It is an important source of food, fodder, and livelihood for the sorghum growers in the niche areas located in these states. Historically, sorghum is a climate-resilient crop that developed its drought tolerance traits to withstand and respond to adverse climate conditions. It is a perfect crop for the SATs, which is a permanent home for the poorest of the poor people. Sorghum can thrive well under excessive temperatures, salt, and waterlogging situations. It is well-established that sorghum is a good potential crop for promoting household incomes as well as lifting the poor out of poverty.
Under the perils of climate change and variability (CCV), the plausible impacts on crop productivity levels across the world, especially in the tropics, are going to be very high. Increasing temperatures coupled with significant deviations in the annual rainfall distribution may exacerbate substantial negative effects in SAT regions. Post-rainy sorghum is likely to reduce its productivity per ha up to 7% by 2020, up to 11% by 2050, and up to 32% by 2080 due to anticipated climate change projections. The probable impacts will be severe and may vary their intensity across the post-rainy sorghum-cultivating agro-ecologies of India.
The introduction of climate-smart cultivars and an improved package of practices may compensate for the plausible impacts partially. However, significant crop productivity loss was noticed after a 2 ◦C rise in temperature and even after providing twice the quantity of rainfall across the major cultivating regions in India. With this background, it is highly important to deeply understand the potential impacts of the future climate on post-rainy sorghum crop performance in India. Researchers have attempted to comprehend this with either one or two future climate change scenarios previously. There is scanty information or evidence on plausible climate change impacts on the crop using a whole range (multi-model) of climate change projections previously.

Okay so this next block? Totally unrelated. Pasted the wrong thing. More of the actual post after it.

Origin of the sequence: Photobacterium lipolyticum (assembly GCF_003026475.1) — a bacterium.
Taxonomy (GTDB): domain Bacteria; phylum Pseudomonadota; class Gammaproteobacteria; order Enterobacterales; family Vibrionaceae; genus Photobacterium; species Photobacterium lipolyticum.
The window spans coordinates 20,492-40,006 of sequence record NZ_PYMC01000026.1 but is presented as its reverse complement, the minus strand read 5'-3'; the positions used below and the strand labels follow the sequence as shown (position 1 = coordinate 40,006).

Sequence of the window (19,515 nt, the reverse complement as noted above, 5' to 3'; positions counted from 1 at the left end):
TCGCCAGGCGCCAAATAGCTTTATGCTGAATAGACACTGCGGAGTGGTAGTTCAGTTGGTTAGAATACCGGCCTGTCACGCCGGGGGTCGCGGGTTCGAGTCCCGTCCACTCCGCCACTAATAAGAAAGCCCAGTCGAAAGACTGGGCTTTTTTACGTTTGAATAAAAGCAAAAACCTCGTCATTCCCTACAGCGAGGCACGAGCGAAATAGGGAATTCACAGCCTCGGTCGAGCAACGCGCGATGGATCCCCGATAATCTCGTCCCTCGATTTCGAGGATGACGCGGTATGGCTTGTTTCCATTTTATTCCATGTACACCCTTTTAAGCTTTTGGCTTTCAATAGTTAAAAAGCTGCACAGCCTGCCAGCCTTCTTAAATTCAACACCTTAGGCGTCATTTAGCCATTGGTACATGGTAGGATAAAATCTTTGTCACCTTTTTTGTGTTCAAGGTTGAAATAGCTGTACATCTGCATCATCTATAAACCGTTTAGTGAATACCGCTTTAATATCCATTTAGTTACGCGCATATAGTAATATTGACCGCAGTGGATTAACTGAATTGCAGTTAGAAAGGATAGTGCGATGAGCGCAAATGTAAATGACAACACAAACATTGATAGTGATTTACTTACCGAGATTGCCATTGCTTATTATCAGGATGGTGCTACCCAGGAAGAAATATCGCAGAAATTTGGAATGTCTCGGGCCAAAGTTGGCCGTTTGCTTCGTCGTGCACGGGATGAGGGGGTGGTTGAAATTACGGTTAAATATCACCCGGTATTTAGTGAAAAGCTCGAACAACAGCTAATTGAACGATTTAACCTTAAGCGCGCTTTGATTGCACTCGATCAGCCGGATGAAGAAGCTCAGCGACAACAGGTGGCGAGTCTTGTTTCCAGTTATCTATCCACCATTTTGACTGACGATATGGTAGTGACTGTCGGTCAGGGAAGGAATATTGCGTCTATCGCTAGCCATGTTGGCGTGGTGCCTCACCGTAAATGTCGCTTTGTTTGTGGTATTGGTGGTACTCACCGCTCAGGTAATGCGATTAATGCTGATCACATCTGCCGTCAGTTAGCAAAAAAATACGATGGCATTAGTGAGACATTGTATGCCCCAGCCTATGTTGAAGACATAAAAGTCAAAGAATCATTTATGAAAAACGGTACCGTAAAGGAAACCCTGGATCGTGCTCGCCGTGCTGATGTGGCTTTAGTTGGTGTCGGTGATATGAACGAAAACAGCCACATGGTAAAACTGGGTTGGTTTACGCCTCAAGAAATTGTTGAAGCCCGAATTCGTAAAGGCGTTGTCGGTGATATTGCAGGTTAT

There is scanty information or evidence on plausible climate change impacts on the crop using a whole range (multi-model) of climate change projections. It would be highly interesting to see and understand the entire gamut of those plausible impacts under diverse sorghum agro-ecological conditions in India. This will immensely help us to define and develop location-specific and tailor-made climate change mitigation strategies and management practices well in advance.
The present research paper makes robust and systematic efforts to quantify the plausible future climate change impacts on post-rainy sorghum performance in India using both crop simulation and multi-model climate scenarios. This exercise will showcase the potential climate change impacts on postrainy sorghum crops across the studied states in India. The findings in this paper will help scientists, agronomists, and policymakers in designing suitable climate adaptation strategies and policies for crop improvement.
The outcome of this paper will help in protecting the livelihoods of millions of rainfed farmers who are directly or indirectly dependent on post-rainy sorghum cultivation in India and their associated livestock population. The lessons learned in India could be scaled up to other similar regions around the world.
Read the study:
Chadalavada K, Gummadi S, Kundeti KR, Kadiyala DM, Deevi KC, Dakhore KK, Bollipo Diana RK, Thiruppathi SK. (2022) Simulating Potential Impacts of Future Climate Change on Post-Rainy Season Sorghum Yields in India. Sustainability 14(1):334.